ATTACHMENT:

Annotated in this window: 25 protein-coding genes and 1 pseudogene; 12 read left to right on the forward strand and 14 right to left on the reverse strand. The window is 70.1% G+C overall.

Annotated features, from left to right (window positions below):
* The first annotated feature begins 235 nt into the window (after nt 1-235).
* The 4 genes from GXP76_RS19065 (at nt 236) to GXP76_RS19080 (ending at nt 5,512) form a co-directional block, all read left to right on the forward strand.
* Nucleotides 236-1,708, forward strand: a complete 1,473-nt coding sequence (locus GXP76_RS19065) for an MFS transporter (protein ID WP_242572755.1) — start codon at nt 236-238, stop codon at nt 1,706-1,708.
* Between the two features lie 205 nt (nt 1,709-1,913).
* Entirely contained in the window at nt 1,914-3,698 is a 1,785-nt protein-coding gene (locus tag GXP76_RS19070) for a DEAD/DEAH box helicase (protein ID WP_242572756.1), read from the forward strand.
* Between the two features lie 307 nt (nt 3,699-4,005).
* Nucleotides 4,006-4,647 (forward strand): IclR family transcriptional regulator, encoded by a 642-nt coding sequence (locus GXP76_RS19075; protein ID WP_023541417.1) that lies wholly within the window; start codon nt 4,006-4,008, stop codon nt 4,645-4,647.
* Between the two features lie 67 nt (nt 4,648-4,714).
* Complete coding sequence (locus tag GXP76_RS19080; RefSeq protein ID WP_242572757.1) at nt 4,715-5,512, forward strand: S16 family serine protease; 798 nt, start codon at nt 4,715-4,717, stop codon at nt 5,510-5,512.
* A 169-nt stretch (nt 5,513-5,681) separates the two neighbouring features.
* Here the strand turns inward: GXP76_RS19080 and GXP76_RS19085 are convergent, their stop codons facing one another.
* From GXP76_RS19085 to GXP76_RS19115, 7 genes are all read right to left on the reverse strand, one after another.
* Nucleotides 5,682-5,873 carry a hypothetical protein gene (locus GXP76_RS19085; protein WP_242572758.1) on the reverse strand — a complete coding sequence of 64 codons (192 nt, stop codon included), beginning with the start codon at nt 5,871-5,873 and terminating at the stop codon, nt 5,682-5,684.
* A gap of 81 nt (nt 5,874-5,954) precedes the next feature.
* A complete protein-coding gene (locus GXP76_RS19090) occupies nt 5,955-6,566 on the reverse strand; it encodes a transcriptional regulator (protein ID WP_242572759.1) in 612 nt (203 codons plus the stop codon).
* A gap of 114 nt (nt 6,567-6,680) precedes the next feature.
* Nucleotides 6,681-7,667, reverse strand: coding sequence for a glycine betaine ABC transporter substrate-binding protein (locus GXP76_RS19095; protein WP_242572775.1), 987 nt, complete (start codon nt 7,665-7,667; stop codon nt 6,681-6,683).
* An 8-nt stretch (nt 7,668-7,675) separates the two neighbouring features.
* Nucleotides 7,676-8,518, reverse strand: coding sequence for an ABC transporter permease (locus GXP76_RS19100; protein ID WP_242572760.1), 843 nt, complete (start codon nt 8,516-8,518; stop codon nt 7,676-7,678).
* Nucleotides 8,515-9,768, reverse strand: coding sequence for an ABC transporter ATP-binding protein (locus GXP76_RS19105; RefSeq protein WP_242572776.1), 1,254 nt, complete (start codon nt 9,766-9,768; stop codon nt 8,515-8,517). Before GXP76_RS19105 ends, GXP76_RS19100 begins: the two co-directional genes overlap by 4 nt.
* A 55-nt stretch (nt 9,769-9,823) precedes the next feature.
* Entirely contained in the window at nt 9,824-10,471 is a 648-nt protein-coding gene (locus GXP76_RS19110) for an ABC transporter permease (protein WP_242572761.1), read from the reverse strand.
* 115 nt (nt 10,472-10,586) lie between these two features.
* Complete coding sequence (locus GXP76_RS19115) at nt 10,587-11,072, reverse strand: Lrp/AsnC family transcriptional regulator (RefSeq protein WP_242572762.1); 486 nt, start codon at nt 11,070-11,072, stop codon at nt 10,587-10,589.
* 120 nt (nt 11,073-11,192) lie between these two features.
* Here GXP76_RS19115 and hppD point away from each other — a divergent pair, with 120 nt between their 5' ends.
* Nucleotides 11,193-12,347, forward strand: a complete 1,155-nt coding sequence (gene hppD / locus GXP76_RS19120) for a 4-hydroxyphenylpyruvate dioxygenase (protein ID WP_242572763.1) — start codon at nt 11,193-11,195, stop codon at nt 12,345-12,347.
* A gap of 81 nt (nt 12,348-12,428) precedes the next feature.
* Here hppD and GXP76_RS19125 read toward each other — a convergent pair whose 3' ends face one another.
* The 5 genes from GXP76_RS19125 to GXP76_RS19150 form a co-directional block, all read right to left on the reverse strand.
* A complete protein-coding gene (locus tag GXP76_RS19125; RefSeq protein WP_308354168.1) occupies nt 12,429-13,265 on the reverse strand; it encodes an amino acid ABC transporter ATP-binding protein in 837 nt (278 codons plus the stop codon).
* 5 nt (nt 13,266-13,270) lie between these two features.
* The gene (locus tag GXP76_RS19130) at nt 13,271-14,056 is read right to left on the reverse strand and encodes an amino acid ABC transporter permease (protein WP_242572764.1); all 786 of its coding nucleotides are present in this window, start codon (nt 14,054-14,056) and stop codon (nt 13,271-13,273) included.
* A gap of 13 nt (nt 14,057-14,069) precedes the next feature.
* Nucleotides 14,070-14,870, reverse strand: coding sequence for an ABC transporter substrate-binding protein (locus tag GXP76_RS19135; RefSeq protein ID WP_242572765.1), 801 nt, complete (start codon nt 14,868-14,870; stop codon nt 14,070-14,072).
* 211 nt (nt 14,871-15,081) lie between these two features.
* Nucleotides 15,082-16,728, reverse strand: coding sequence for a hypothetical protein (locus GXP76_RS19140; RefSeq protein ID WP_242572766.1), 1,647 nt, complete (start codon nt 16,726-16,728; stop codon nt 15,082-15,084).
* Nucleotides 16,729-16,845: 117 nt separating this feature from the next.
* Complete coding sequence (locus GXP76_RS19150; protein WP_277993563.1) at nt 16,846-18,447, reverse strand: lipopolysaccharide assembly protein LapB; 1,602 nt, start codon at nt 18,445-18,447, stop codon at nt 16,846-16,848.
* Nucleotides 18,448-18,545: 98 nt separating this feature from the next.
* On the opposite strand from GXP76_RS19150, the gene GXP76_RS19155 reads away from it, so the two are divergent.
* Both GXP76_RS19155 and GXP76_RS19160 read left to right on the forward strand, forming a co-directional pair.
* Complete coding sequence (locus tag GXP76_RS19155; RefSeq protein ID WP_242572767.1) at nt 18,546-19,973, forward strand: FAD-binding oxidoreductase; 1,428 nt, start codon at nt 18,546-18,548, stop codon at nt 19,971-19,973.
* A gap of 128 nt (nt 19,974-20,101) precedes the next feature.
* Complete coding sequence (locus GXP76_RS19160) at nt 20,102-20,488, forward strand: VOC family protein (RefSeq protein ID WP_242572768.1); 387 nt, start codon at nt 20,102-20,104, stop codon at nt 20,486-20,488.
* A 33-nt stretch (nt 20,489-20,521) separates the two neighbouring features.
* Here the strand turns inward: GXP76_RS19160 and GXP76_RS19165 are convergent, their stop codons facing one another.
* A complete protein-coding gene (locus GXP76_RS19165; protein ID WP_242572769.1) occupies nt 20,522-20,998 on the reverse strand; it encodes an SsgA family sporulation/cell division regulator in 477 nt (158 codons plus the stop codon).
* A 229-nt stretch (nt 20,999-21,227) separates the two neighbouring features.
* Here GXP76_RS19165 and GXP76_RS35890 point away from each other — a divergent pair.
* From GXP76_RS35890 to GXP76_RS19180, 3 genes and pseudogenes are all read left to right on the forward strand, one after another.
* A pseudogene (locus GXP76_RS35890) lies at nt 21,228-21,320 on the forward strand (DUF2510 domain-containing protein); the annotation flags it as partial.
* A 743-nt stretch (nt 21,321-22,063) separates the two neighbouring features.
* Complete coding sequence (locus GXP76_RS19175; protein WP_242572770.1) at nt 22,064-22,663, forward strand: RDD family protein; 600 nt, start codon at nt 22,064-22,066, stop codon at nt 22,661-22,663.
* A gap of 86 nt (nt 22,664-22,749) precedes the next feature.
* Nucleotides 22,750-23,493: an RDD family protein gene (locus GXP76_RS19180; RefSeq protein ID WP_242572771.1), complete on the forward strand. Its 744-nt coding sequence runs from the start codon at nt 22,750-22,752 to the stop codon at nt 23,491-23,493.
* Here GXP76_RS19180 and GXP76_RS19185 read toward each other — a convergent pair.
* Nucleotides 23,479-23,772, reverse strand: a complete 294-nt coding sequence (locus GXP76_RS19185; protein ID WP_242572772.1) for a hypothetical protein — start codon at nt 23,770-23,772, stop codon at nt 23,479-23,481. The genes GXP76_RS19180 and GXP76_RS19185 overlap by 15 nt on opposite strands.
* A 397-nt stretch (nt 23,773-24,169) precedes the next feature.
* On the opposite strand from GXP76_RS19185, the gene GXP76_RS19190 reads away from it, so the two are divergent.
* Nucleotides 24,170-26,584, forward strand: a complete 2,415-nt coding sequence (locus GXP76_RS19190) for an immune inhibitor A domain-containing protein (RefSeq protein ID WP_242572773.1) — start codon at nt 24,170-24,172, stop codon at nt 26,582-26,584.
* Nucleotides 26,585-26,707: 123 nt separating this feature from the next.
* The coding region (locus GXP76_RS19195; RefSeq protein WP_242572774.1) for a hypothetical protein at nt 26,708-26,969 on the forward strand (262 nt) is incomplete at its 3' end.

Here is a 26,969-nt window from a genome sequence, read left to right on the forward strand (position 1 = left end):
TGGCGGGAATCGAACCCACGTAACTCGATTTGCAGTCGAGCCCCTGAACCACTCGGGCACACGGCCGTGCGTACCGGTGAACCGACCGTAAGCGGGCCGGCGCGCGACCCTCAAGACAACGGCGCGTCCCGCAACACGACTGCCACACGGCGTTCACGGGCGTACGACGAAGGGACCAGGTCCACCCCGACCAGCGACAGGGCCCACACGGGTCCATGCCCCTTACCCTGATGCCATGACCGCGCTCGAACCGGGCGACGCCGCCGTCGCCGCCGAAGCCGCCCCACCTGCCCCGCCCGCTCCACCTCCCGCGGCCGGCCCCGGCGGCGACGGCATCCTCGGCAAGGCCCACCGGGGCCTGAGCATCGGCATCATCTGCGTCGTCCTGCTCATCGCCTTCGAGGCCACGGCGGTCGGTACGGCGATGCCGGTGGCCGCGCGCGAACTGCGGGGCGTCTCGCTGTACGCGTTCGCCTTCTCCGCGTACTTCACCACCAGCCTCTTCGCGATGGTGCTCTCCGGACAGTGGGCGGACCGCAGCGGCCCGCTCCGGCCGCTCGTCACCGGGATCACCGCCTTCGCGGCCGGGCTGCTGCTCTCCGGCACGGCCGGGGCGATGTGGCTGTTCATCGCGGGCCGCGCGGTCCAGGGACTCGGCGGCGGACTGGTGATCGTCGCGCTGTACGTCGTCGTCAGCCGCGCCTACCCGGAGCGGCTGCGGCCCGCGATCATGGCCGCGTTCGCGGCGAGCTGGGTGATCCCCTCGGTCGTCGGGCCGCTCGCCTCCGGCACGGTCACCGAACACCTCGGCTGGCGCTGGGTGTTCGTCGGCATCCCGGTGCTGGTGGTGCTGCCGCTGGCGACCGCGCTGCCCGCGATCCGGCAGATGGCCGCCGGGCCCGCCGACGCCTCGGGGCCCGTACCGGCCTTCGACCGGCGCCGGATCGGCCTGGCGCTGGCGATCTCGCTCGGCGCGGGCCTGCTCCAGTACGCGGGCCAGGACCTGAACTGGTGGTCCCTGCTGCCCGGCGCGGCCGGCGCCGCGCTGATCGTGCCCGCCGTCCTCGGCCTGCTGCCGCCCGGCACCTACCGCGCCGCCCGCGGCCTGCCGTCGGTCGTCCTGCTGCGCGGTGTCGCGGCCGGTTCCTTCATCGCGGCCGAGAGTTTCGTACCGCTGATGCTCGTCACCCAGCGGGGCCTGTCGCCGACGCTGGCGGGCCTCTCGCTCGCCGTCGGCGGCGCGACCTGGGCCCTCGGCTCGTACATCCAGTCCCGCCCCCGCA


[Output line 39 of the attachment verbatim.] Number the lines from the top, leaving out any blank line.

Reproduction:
* Nucleotides 15,082-16,728, reverse strand: coding sequence for a hypothetical protein (locus GXP76_RS19140; RefSeq protein ID WP_242572766.1), 1,647 nt, complete (start codon nt 16,726-16,728; stop codon nt 15,082-15,084).